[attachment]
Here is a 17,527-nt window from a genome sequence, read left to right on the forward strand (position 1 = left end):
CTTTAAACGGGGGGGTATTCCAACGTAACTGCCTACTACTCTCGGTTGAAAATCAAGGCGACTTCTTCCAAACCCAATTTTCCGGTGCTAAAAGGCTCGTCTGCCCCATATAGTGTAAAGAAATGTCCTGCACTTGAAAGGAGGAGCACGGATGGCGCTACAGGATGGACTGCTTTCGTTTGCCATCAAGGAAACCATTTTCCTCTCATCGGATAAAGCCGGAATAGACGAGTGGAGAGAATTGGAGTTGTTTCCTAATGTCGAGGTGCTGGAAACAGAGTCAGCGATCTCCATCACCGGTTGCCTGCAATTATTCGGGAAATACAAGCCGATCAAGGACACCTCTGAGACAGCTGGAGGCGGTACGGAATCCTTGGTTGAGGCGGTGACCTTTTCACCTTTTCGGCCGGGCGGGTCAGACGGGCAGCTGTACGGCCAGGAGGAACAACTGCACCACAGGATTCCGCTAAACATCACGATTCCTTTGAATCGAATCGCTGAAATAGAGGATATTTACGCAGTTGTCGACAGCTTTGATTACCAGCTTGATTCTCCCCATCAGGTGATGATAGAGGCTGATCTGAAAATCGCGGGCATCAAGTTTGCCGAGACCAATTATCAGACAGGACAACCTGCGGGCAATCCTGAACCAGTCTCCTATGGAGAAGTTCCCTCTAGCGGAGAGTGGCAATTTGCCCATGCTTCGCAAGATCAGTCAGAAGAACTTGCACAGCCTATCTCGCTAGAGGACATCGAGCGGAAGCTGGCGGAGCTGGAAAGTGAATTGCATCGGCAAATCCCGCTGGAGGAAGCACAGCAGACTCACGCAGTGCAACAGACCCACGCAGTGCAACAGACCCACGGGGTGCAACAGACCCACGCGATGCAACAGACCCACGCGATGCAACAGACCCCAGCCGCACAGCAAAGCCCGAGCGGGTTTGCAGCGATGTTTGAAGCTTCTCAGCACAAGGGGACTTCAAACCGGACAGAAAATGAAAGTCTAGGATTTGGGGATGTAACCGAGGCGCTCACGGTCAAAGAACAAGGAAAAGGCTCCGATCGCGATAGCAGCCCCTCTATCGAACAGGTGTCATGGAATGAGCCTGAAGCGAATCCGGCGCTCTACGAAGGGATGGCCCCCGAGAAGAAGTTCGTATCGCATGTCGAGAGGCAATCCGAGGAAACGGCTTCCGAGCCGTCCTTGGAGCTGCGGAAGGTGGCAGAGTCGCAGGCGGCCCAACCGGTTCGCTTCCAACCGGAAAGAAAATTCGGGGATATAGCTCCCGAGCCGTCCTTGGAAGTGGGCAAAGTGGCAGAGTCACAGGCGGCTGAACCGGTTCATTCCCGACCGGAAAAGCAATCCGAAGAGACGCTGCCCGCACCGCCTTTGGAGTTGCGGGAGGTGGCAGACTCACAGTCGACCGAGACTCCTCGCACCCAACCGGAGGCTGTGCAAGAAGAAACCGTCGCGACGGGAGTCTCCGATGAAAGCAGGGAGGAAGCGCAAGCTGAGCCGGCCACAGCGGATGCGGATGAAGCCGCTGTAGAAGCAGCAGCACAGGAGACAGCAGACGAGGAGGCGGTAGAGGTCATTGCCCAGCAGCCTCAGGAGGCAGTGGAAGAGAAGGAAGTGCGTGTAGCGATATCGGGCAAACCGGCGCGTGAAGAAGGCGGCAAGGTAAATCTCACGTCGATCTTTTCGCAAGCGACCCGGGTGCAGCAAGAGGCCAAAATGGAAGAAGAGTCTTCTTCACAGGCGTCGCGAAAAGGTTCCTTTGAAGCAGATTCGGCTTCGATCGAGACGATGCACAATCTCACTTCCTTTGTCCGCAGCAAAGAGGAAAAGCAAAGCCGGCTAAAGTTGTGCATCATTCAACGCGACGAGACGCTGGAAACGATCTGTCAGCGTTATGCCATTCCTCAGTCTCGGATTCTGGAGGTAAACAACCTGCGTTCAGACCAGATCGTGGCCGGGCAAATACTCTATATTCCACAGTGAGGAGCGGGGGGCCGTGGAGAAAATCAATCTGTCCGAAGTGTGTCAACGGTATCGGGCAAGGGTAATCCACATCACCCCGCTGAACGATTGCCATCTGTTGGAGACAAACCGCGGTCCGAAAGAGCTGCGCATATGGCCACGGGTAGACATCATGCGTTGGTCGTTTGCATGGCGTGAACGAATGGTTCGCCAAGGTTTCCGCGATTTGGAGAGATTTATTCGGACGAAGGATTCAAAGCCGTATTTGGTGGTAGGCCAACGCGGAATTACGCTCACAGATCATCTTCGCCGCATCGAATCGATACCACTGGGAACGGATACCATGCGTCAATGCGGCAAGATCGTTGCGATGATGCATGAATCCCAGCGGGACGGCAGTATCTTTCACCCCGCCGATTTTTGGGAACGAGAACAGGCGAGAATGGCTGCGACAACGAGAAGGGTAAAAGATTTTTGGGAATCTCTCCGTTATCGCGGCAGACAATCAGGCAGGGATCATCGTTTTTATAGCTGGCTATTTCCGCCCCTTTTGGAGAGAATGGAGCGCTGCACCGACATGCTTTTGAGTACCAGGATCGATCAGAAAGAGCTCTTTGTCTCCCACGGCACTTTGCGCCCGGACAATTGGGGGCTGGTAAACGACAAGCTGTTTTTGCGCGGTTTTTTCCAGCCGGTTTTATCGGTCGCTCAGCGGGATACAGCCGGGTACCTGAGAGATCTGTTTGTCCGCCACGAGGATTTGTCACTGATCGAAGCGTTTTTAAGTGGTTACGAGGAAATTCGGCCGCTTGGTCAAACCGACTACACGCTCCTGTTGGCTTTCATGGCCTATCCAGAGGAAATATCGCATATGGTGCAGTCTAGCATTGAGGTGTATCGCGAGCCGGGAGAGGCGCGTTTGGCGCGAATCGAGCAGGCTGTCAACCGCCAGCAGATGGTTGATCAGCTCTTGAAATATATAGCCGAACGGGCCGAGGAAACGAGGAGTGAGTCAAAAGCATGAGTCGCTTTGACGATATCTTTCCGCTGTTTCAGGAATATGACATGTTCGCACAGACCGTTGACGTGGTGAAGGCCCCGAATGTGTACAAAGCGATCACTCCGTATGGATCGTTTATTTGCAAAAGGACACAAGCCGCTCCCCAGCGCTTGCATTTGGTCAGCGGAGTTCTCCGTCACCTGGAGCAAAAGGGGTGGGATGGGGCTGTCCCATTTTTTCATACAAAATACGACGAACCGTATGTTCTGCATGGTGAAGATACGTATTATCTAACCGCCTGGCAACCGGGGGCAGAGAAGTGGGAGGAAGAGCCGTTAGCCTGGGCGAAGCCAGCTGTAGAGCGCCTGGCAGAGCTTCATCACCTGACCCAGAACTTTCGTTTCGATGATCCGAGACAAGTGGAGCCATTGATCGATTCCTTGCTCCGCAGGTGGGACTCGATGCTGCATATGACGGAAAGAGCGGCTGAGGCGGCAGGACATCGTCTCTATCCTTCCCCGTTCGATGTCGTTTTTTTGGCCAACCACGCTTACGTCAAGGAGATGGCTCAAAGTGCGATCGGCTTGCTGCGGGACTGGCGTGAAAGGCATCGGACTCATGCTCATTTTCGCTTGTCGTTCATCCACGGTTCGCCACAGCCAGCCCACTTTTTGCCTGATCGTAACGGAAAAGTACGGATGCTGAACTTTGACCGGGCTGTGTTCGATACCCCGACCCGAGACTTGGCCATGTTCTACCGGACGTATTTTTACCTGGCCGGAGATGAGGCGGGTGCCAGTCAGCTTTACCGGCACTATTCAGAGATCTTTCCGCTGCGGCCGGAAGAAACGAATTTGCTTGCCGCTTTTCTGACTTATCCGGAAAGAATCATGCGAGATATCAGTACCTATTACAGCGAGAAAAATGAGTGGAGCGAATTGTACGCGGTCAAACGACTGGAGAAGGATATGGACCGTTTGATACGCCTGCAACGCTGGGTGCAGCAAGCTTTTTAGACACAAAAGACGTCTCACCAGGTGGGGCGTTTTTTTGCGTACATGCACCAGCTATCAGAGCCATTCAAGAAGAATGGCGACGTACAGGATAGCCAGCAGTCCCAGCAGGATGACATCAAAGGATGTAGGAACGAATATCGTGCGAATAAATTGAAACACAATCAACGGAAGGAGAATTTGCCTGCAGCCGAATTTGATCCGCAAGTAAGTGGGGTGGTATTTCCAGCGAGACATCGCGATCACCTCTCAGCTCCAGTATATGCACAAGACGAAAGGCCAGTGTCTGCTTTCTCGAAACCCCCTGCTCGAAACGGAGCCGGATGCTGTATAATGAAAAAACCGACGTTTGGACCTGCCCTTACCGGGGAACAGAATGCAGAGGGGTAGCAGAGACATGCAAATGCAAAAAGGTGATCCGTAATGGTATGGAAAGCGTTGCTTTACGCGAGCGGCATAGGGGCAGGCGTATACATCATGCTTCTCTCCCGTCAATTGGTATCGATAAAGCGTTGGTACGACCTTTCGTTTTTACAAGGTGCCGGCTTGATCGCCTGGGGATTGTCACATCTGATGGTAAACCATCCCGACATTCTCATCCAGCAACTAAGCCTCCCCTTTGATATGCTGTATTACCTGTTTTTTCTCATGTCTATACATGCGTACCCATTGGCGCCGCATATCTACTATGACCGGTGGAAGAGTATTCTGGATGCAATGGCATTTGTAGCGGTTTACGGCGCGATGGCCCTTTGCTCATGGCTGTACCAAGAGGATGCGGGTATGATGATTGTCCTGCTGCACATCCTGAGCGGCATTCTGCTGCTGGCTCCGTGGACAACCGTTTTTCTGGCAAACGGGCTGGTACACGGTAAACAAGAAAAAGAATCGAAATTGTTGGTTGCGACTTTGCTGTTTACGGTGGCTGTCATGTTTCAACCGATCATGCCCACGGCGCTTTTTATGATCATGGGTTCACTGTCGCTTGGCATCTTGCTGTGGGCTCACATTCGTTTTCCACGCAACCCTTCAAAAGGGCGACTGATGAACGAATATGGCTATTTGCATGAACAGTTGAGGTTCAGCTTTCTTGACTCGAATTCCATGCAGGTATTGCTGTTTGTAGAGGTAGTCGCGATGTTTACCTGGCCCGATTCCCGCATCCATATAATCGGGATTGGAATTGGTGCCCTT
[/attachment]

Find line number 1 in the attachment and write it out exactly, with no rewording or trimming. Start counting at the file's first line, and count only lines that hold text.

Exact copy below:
Here is a 17,527-nt window from a genome sequence, read left to right on the forward strand (position 1 = left end):